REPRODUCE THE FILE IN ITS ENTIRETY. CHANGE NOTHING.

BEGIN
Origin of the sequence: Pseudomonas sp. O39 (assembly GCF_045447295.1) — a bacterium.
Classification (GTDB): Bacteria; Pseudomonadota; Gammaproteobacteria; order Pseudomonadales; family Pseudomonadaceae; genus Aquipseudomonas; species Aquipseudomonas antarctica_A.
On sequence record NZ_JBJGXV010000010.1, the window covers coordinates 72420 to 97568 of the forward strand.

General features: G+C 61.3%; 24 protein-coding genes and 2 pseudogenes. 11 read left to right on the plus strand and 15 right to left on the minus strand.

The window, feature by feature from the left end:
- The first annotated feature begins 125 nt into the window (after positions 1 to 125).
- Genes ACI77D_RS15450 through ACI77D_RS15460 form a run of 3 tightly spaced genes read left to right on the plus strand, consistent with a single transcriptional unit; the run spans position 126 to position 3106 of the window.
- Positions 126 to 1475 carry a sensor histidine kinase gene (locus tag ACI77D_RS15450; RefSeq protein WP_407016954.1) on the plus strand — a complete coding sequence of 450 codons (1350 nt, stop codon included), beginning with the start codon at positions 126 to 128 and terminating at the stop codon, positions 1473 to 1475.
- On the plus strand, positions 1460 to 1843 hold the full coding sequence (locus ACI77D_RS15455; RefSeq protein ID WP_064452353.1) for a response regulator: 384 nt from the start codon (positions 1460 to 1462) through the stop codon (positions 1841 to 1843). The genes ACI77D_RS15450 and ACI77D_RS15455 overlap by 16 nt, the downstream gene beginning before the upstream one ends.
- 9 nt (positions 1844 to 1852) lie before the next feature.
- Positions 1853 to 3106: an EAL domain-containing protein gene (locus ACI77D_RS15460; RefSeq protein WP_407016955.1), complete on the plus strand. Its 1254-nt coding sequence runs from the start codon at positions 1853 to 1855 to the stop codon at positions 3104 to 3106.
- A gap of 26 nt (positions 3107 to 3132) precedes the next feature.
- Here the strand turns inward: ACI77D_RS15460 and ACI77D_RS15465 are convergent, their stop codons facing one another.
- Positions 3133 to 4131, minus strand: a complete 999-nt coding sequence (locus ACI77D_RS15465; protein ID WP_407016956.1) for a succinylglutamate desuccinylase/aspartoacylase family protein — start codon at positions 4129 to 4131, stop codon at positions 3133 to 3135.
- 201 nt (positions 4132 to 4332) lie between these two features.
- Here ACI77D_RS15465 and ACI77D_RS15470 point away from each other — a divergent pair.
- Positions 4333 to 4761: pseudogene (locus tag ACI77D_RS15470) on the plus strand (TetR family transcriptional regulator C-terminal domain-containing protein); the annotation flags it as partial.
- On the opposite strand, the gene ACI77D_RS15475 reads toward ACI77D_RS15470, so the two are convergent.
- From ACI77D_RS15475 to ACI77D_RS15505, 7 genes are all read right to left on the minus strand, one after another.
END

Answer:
Origin of the sequence: Pseudomonas sp. O39 (assembly GCF_045447295.1) — a bacterium.
Classification (GTDB): Bacteria; Pseudomonadota; Gammaproteobacteria; order Pseudomonadales; family Pseudomonadaceae; genus Aquipseudomonas; species Aquipseudomonas antarctica_A.
On sequence record NZ_JBJGXV010000010.1, the window covers coordinates 72420 to 97568 of the forward strand.

General features: G+C 61.3%; 24 protein-coding genes and 2 pseudogenes. 11 read left to right on the plus strand and 15 right to left on the minus strand.

The window, feature by feature from the left end:
- The first annotated feature begins 125 nt into the window (after positions 1 to 125).
- Genes ACI77D_RS15450 through ACI77D_RS15460 form a run of 3 tightly spaced genes read left to right on the plus strand, consistent with a single transcriptional unit; the run spans position 126 to position 3106 of the window.
- Positions 126 to 1475 carry a sensor histidine kinase gene (locus tag ACI77D_RS15450; RefSeq protein WP_407016954.1) on the plus strand — a complete coding sequence of 450 codons (1350 nt, stop codon included), beginning with the start codon at positions 126 to 128 and terminating at the stop codon, positions 1473 to 1475.
- On the plus strand, positions 1460 to 1843 hold the full coding sequence (locus ACI77D_RS15455; RefSeq protein ID WP_064452353.1) for a response regulator: 384 nt from the start codon (positions 1460 to 1462) through the stop codon (positions 1841 to 1843). The genes ACI77D_RS15450 and ACI77D_RS15455 overlap by 16 nt, the downstream gene beginning before the upstream one ends.
- 9 nt (positions 1844 to 1852) lie before the next feature.
- Positions 1853 to 3106: an EAL domain-containing protein gene (locus ACI77D_RS15460; RefSeq protein WP_407016955.1), complete on the plus strand. Its 1254-nt coding sequence runs from the start codon at positions 1853 to 1855 to the stop codon at positions 3104 to 3106.
- A gap of 26 nt (positions 3107 to 3132) precedes the next feature.
- Here the strand turns inward: ACI77D_RS15460 and ACI77D_RS15465 are convergent, their stop codons facing one another.
- Positions 3133 to 4131, minus strand: a complete 999-nt coding sequence (locus ACI77D_RS15465; protein ID WP_407016956.1) for a succinylglutamate desuccinylase/aspartoacylase family protein — start codon at positions 4129 to 4131, stop codon at positions 3133 to 3135.
- 201 nt (positions 4132 to 4332) lie between these two features.
- Here ACI77D_RS15465 and ACI77D_RS15470 point away from each other — a divergent pair.
- Positions 4333 to 4761: pseudogene (locus tag ACI77D_RS15470) on the plus strand (TetR family transcriptional regulator C-terminal domain-containing protein); the annotation flags it as partial.
- On the opposite strand, the gene ACI77D_RS15475 reads toward ACI77D_RS15470, so the two are convergent.
- From ACI77D_RS15475 to ACI77D_RS15505, 7 genes are all read right to left on the minus strand, one after another.